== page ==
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The decision of the Authority follows:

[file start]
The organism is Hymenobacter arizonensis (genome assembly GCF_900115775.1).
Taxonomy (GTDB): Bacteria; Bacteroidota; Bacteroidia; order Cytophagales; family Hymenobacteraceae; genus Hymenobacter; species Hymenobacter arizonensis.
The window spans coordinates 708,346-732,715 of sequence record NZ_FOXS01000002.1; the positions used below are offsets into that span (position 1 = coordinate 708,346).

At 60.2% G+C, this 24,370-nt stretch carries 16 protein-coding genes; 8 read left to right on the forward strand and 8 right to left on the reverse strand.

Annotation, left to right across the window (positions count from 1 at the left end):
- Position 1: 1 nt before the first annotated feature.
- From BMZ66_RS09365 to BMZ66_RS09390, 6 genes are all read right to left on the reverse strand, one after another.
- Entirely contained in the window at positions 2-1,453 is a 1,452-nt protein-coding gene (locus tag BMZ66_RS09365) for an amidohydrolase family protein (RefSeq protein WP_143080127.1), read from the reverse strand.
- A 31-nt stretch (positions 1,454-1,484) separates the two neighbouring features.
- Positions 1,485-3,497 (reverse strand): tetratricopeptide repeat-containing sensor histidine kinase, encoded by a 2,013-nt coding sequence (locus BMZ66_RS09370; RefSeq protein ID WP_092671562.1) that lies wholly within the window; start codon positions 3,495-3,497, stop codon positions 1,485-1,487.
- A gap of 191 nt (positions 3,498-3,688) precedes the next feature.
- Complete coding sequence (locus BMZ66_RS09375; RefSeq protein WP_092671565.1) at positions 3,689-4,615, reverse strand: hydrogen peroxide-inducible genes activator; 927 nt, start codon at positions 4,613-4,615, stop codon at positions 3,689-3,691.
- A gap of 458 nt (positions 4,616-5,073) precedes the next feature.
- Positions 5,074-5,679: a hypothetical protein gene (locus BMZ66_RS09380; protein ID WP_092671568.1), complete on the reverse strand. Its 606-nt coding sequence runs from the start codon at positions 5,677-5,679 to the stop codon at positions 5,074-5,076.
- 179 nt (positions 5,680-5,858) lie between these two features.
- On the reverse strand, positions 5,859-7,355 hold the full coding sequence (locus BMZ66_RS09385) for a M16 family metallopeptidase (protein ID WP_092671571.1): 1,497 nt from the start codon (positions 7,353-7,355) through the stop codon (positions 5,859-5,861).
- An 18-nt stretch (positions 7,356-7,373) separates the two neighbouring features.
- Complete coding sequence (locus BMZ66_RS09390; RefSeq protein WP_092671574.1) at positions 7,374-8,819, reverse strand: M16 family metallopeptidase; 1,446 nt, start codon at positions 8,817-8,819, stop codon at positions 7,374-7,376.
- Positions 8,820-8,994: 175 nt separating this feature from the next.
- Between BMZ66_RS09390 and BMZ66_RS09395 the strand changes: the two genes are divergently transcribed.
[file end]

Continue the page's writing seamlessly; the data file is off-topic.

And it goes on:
11 FLRA No. 5 DEPARTMENT OF HEALTH AND HUMAN SERVICES, SOCIAL SECURITY ADMINISTRATION Agency and AMERICAN FEDERATION OF GOVERNMENT EMPLOYEES, LOCAL 3231 Union Case No. O-AR-184 DECISION This matter is before the Authority on exceptions to the award of Arbitrator Charles L. Mullin, Jr. filed by the Agency under section 7122(a) of the Federal Service Labor-Management Relations Statute (the Statute) and part 2425 of the Authority's Rules and Regulations. The Union filed an opposition. The dispute in this matter arose when the grievant in his official capacity as legislative chairperson of the Union placed telephone calls in October 1979 to various members of Congress and their staffs concerning the Agency's appropriations. When the grievant was informed by his supervisor that he would no longer be permitted to make such calls on official time, a grievance was filed and submitted to arbitration protesting management's actions. The Arbitrator stated the principal issue to be whether the grievant as legislative chairperson was entitled under the parties' collective bargaining agreement /1/ to be granted a reasonable amount of official time for the performance of the duties of that position, which duties were described by the Arbitrator as contacting on a recurring basis various members of Congress and their staffs to discuss legislative and political matters affecting the Agency and its employees. Rejecting the Activity's contention that the duties of the grievant as legislative chairperson constituted internal union business, the Arbitrator determined that these duties were proper for performance on official time. Accordingly, as his award the Arbitrator ruled that the grievant must be afforded a reasonable amount of official time to perform these official duties. The Arbitrator expressly stipulated however that the activities to be performed on official time must concern matters legitimately related to Agency employment and within the purview of Congress. In its first exception the Agency contends that the award is contrary to 18 U.S.C. 1913, /2/ which prohibits lobbying with appropriated funds, and derivatively is contrary to regulations referencing the prohibition of section 1913. However, the Agency fails to establish in its exception that the activities of the grievant for which the Arbitrator in his award ordered the granting of a reasonable amount of official time are activities prohibited by section 1913. The Agency has provided no citations of authority in support of this exception. Furthermore, no support is evident because as noted by the court in National Treasury Employees Union v. Campbell, 654 F.2d 784, 792 (D.C. Cir. 1981), apparently no violation of this statute has been adjudged in the more than sixty years since its passage. Accordingly, this exception provides no basis for finding the award deficient. In its second exception the Agency contends that the award is contrary to section 7131 of the Statute. /3/ Specifically, the Agency argues that the activities for which the Arbitrator ordered the grievant granted a reasonable amount of official time constitute internal union business which under section 7131(b) must be performed when the grievant is in a nonduty status. However, the Agency fails to establish in its exception that the award ordering under the parties' agreement a grant of a reasonable amount of official time is contrary to section 7131 of the Statute. In this respect the meaning and purpose of section 7131(b) were closely examined in American Federation of Government Employees, AFL-CIO, Local 2823 and Veterans Administration Regional Office, Cleveland, Ohio, 2 FLRA 3 (1979), and it was concluded that only activities which relate solely to the institutional structure of the union constituted internal union business that may not be performed on official time. See id. at 8; accord National Treasury Employees Union and Department of the Treasury, Internal Revenue Service, 6 FLRA No. 97 (1981). In terms of this case, the Arbitrator expressly found that the disputed activities did not pertain to the internal business of the Union as an organization, and the Agency has not demonstrated otherwise by substantiating that the disputed activities like the activities cited in the Statute (solicitation of membership, collection of dues, and election of union officials) relate solely to the institutional structure of the Union. Consequently, this exception provides no basis for finding the award deficient. Accordingly, the Agency's exceptions are denied. Issued, Washington, D.C., January 7, 1983 Ronald W. Haughton, Chairman Henry B. Frazier III, Member Leon B. Applewhaite, Member FEDERAL LABOR RELATIONS AUTHORITY --------------- FOOTNOTES$ --------------- /1/ According to the Arbitrator the parties' agreement, which was negotiated under Executive Order No. 11491, provides for the grant of a reasonable amount of official time to permit Union officers and stewards to carry out their appropriate duties within the scope of the agreement and the Order. /2/ 18 U.S.C. 1913 pertinently provides: No part of the money appropriated by any enactment of Congress shall, in the absence of express authorization by Congress, be used directly or indirectly to pay for any personal service, advertisement, telegram, telephone, letter, printed or written matter, or other device, intended or designed to influence in any manner a Member of Congress, to favor or oppose, by vote or otherwise, any legislation or appropriation by Congress, whether before or after the introduction of any bill or resolution proposing such legislation or appropriation; but this shall not prevent officers or employees of the United States or of its departments or agencies from communicating to Members of Congress on the request of any Member or to Congress, through the proper official channels, requests for legislation or appropriations which they deem necessary for the efficient conduct of the public business. /3/ 5 U.S.C. 7131 pertinently provides: . . . . (b) Any activities performed by any employee relating to the internal business of a labor organization (including the solicitation of membership, elections of labor organization officials, and collection of dues) shall be performed during the time the employee is in a nonduty status. . . . . (d) Except as provided in the preceding subsections of this section-- (1) any employee representing an exclusive representative, or (2) in connection with any other matter covered by this chapter, any employee in an appropriate unit represented by an exclusive representative, shall be granted official time in any amount the agency and the exclusive representative involved agree to be reasonable, necessary, and in the public interest.